ARBITRATING EQUAL PAY ACT DISPUTES–EASY-PEASY
What can a Hispanic woman do if she is not getting the same salary as a man performing nearly identical duties? She can file a complaint with the EEOC claiming a violation of the Equal Pay Act (EPA), but she cannot file the same allegations in the grievance-arbitration forum because FLRA said so in DOL and AFGE, Local 12, 63 FLRA 216 (2009). It claims that because the grievance would seek to have the person reclassified to a higher grade that violates the statutory prohibition against grieving classification matters. FLRA prefers to ignore the more basic nature of the grievance, i.e., a discrimination claim like any other that can be grieved and arbitrated. Moreover, even if an arbitrator ordered a person’s job upgraded law still permits the agency to immediately downgrade the job so long as it follows proper procedures. There is nothing “permanent” about any upgrade. But how can unions ever get this changed if FLRA arbitration exception decisions on what is grievable are not reviewable in court? EASY-PEASY!
If a union makes a term proposal that Equal Pay Act discrimination allegations are grievable and arbitrable, the agency would have no choice but to declare the issue non-negotiable and trigger a negotiability dispute. There is little doubt given their political cult’s disgust for civil and union rights that Abbott and Kiko would proclaim the issue is not grievable. But that decision can be appealed to the U.S. Courts. While the courts are being flood with jurists from the same defective mold as Abbott and Kiko, there is a better chance in a court of winning than before the current FLRA.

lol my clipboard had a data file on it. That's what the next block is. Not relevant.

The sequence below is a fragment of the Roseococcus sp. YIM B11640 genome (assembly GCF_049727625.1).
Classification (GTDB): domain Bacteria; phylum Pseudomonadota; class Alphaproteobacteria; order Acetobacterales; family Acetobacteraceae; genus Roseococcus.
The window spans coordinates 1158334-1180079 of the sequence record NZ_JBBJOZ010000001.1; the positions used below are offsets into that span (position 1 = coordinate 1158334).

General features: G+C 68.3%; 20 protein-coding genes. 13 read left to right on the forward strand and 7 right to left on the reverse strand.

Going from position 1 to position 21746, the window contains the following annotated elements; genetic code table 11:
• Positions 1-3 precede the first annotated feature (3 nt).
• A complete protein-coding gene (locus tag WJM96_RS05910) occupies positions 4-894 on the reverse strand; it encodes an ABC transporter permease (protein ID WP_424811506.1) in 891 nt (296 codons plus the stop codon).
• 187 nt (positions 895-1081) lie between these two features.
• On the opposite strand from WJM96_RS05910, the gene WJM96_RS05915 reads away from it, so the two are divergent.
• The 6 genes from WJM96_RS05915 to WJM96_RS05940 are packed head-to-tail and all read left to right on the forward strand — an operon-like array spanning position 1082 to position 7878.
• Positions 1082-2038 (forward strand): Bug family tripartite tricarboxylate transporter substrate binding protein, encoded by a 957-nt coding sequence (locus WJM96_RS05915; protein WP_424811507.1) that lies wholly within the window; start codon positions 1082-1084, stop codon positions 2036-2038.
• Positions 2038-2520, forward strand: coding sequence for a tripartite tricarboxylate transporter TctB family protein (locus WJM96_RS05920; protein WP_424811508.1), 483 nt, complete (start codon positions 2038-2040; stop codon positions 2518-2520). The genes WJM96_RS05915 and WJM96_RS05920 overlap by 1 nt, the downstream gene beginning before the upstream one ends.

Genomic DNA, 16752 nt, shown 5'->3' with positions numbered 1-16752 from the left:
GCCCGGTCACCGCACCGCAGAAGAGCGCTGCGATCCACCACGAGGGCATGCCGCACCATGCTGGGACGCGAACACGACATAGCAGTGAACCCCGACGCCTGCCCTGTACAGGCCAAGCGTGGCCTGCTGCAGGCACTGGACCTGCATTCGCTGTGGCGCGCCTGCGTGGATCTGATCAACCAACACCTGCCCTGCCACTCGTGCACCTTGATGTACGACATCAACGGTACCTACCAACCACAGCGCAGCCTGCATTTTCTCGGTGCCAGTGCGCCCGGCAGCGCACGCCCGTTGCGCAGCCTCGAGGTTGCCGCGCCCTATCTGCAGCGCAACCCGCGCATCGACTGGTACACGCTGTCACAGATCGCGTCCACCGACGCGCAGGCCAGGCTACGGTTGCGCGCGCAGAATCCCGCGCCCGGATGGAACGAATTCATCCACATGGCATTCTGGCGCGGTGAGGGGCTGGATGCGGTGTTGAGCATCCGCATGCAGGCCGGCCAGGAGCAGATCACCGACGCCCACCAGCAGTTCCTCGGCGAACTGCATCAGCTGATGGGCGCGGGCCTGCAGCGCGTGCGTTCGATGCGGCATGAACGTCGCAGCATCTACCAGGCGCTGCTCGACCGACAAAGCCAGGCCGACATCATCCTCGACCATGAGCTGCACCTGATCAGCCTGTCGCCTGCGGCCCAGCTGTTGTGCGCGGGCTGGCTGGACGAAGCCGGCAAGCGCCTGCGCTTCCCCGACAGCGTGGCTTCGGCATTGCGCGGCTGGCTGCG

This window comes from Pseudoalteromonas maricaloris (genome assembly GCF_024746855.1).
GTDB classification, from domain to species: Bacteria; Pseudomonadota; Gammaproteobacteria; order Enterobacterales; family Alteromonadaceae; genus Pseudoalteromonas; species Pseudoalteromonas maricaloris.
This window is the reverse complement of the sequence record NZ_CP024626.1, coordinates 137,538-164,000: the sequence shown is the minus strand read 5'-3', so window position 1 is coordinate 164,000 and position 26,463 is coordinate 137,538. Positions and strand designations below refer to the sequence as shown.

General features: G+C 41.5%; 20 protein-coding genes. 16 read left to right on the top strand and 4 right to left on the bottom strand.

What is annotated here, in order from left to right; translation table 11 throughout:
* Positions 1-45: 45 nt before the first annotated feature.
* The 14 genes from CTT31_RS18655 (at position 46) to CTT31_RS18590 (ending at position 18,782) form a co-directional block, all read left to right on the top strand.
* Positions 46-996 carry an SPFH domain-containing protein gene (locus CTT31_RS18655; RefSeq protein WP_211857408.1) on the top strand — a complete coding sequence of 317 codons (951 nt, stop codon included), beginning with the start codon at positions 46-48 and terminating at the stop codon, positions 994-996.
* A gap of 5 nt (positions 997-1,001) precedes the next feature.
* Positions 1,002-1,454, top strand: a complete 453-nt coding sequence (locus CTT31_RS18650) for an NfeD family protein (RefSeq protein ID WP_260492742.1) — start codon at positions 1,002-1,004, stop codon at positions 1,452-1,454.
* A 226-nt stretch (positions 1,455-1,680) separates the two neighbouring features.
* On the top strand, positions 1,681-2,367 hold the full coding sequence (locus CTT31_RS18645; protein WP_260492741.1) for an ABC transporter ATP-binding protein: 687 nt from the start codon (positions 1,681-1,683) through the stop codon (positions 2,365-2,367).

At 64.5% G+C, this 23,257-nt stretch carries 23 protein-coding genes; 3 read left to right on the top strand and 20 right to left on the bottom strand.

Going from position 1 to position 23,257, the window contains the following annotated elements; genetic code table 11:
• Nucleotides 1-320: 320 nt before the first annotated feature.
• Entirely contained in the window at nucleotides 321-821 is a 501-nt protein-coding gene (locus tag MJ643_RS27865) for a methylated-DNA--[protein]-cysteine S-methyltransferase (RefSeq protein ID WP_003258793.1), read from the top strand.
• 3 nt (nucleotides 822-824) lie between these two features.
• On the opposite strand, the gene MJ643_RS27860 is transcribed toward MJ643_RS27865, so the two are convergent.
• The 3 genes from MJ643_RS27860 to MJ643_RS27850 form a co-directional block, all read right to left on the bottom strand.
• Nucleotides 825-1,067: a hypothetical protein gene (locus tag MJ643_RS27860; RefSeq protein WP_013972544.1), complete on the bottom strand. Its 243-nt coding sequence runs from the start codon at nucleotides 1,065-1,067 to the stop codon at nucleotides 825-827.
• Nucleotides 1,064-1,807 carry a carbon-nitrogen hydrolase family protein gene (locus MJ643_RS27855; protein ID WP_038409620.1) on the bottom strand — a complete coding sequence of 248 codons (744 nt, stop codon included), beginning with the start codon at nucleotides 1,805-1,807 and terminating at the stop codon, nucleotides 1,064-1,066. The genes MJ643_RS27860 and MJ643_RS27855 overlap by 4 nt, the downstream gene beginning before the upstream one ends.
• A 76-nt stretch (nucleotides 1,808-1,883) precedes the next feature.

In the meantime, the agency would have rendered the term negotiations piecemeal discussions because of its refusal to discuss as central a collective bargaining issue as fighting statutory discrimination to achieve back pay. That undercuts the agency’s bargaining power at the current time.
Even if it loses at court, unions gain. They will be able to go to Congress asking for the act to be amended to exclude EPA claims from the prohibition against classification grievances.
If you want to see how a fed was able to us the EPA to get her job retroactively upgraded for the time she was temporarily assigned duties after a colleague retired, check out Glenna D. v. Heather Wilson, Sec’t’y of the Air Force, EEOC No. 0720180026 (2019).